Sorry to hear about your father Richard.
My dad still wants a Park Avenue Ultra, next time I see him I’m going to tell him he ought to go out and buy the cleanest, lowest mile one he can find.
Thanks Dan, I appreciate it.
You know, if the interior wasn’t still so nice in my car, I would have considered doing a Park Ave Ultra interior conversion on mine!
And he won’t regret getting one of his own. I seriously find more reasons to love mine every day 🙂
I do a little detailing, and car jockey work,for a few small dealers. An almost rust free 95 is a rare find here in Southern Ont. What few there is, get scooped up very fast.
Sounds like a nice car that you found. However, if your thinking of doing a complete paint and body,buy new panels and spray oil everywhere.
Sorry about your Dad. I’m sure that it gives him pleasure,that the two of you have found some common ground. Old cars can do that.
Thanks Mikey, I appreciate that.
I’m thinking I don’t want to re-do the whole car, because as you can see in the pics the paint it still in really good shape. I really don’t want to have to replace any of it, but, well, stuff happens I guess 😛
The small town I live in has lot of older residents — maybe retired farmers who moved into town. Anyway, there are a lot of Buicks like this one. I had no idea they were discontinued that long ago. The examples around here must be babied.
Buick quit making the LeSabre after 2005, replaced by the base model Lucerne, which wasn’t completely a bad thing, the Lucerne has all the wholesome goodness under the skin that the LeSabre had. In other words, I’d drive one…
@Richard: I’m sorry to hear about your father – take some time to spend with him, you’ll never regret it.
As for the Buick, these things are super sleepers as these are usually well kept and rarely abused. When I was selling, used big Buicks were great sellers. I’ve got a 58 year-old brother who keeps dorking around with very-used Fords and Hondas. (not really a knock on those cars, he can’t pick an used car to save his life…)(nor will he maintain them properly…)
Although his old Chevy Celebrity held up exceptionally well, I keep telling him to look at used Buicks. I think he thinks they’re old men’s cars, and maybe he’s right, but for the aforementioned reasons, they’re great cars.
A note: The Series I and III 3.8’s seem to be trouble free, the Series IIs have the gasket issues.
Another poster mentioned the Bonneville SE of this generation, my sister had one for 13 years and 300K. She loved that car! I have a neighbor around the corner who has a LSS 88, but I don’t think it’s supercharged. Too bad, I bet it’s a helluva ride!
Thanks so much. Dad and I are trying to spend as much time together as we can.
If I may take a moment here…
I want you all to know how much I have appreciated the kind words you have sent my way, for my cars and stories, and especially concerning my dad.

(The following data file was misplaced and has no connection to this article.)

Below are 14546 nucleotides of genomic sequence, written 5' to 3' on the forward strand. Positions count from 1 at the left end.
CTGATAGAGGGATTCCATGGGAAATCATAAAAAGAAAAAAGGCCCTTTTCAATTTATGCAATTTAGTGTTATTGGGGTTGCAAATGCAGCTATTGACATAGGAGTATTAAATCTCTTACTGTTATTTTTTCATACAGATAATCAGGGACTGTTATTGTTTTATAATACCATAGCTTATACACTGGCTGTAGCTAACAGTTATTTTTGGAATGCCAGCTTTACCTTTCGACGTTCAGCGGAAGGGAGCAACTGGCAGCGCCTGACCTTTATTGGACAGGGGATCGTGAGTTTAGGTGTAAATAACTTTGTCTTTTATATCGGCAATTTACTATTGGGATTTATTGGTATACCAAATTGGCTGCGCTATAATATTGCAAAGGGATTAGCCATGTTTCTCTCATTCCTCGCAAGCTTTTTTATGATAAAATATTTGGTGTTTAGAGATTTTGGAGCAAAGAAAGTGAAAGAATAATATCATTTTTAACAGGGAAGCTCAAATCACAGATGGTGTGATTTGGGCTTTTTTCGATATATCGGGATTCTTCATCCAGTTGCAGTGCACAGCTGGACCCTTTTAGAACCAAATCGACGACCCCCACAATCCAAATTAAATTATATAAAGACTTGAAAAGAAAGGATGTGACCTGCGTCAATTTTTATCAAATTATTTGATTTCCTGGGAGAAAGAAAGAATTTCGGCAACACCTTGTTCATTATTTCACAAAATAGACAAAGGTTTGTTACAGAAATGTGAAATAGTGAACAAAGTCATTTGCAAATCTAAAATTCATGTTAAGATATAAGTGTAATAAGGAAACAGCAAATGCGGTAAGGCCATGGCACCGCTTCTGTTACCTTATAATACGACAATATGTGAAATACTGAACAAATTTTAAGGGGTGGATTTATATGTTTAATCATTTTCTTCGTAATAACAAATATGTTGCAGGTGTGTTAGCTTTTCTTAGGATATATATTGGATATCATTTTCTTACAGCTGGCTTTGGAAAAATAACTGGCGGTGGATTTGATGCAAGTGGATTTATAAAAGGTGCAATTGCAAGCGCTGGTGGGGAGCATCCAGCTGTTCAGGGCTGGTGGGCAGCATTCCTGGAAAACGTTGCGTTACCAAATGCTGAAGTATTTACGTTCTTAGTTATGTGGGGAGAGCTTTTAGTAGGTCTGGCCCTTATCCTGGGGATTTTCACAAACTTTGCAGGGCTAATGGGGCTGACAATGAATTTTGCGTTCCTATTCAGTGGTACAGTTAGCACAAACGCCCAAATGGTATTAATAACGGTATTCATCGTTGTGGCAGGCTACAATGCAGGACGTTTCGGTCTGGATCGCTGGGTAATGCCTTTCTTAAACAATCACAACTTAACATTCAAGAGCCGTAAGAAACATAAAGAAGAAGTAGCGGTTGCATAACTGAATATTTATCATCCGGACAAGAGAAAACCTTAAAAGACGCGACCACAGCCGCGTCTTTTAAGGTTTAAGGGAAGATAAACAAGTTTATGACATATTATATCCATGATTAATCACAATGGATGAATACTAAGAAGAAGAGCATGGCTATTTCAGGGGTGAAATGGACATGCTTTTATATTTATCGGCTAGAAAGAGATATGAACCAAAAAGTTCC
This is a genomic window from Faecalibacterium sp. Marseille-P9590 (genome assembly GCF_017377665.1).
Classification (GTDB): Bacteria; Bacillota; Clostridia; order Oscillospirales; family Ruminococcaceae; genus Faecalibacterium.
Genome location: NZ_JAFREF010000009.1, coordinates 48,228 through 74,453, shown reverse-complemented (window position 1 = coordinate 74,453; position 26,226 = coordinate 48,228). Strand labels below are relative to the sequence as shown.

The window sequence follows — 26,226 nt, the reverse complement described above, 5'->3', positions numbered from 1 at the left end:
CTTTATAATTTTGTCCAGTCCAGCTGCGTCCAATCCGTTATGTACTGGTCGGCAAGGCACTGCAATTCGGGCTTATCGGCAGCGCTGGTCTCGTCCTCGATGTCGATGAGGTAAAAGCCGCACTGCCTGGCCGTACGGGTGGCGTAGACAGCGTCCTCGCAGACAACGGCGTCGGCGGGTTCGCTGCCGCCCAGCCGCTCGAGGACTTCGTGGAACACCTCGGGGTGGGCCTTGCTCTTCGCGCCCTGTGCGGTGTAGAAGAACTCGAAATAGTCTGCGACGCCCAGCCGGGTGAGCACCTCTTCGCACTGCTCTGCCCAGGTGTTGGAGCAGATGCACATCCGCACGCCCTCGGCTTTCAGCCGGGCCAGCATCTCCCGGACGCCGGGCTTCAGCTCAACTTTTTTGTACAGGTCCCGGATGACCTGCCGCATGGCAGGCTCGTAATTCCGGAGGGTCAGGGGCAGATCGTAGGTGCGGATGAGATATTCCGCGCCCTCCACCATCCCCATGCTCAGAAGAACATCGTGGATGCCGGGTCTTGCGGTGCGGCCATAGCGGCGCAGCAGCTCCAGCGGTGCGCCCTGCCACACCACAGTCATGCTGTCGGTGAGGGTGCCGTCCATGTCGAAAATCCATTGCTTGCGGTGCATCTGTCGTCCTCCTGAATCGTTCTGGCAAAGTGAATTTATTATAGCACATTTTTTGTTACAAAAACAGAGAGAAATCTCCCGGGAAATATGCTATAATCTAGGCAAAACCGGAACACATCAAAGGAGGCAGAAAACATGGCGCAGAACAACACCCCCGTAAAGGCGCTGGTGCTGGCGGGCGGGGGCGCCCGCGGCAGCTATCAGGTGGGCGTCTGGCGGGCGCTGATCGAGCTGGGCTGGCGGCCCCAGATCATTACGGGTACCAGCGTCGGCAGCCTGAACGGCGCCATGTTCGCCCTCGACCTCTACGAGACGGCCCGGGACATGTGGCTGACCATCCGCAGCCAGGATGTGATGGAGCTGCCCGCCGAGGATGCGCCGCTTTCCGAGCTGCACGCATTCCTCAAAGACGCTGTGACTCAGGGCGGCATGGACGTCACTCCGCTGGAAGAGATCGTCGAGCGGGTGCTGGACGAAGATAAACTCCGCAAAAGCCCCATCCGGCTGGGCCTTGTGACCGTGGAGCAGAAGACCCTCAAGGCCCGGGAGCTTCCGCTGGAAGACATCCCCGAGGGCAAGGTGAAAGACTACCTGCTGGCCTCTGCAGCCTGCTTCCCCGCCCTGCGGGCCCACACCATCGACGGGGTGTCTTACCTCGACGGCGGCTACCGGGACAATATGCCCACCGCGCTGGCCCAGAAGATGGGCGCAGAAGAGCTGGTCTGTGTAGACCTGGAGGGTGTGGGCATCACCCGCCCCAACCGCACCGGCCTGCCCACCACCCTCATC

For the past several years I have been an avid reader of TTAC, and of course now here. And I have learned so much from so many of you. It truly feels like we are kind of a big crazy international family, and you all mean a lot to me.
Spending time on here helps get my mind of things when my dad is having a bad day and I don’t know what to do.
So to Paul and all the rest of you, I offer my sincerest thanks for letting me be a part of all this!!!
A Buick does indeed make a good value used car purchase.
Even as a young kid I thought Buicks were for the more Square, older, more republican neighbors.
That may generally still be true , I dunno. I know the Chinese like them.
My aunt in Hempstead Long Island has one. She picked me up at the train station in hers a few years ago, and the first thing that I noticed was that I could push the plasticky door panels in.
I had a Custom as my first car from fall of 02 until May of 06. Theory was a big, safe, reliable car for a new driver. Had few problems until the last six months when I had to do a intake manifold and a master cylinder. Ended up getting rid of it at 84k miles rather than keep fixing it. Probably should have kept it rather than get the 99 Cutlass I replaced it with.
I guess it’s time for an update.
My father lost his battle with Lou Gehrig’s at the end of August. To say that the loss hurts is like the understatement of the century. But, I keep reminding myself that my loss is Heaven’s gain.
Thank you all for the kind words and prayers.
In addition to all this, I have not been in the greatest of health, which is why I haven’t been contributing like I want to, and trust me, I have some nice cars waiting to be written about.
I’m at a point now where I have to decide if I should keep the Buick, or just let it go. I love the car, and it still means something to me that Daddy liked it so. His passing made it possible for me to be in a better financial position, so a newer car can be a possibility, and that thought appeals to me because I’m fast becoming unable to work on cars like I would like to.
Any of your thoughts and advice would be much appreciated.
So sorry to hear about your father. I lost mine a little over 10 years ago, so I have an idea of what you are going through. It is good that you got to spend some time with him.
As for the car, don’t do anything for awhile. It will take some time to get through your loss, and now is a bad time to make big decisions. Park it and winterize it, and let it sit until spring when you can make a decision about just a car, and not so much about something between you and your dad.
I’m sorry to hear it, too.
I say keep the car a while, just like JPC. Don’t do anything too hasty.
I am re-reading some of my old posts, and figured that I would offer one final “official” update to this story.
As it turned out, I was becoming deathly ill, and one year ago this week I was put in the hospital with double pneumonia, brought on by a terrible blood disease. The doctors said it was incurable, but I’m not so sure about that, as I have made a tremendous recovery and they said that as of my last visit that they are hard-pressed to find anything there!
Anyhow, I did leave the car in the garage all that winter. The hard part was that every time I walked past it, I would be reminded of how sick my dad was, and all the trips to the hospital, and then the funeral procession and the numerous trips to the cemetery in Ypsilanti. So last spring I sold it to a lovely older couple that I have known for a while. They took the car to Florida to their home there and now it enjoys a nice, comfortable life there, and for that I am grateful.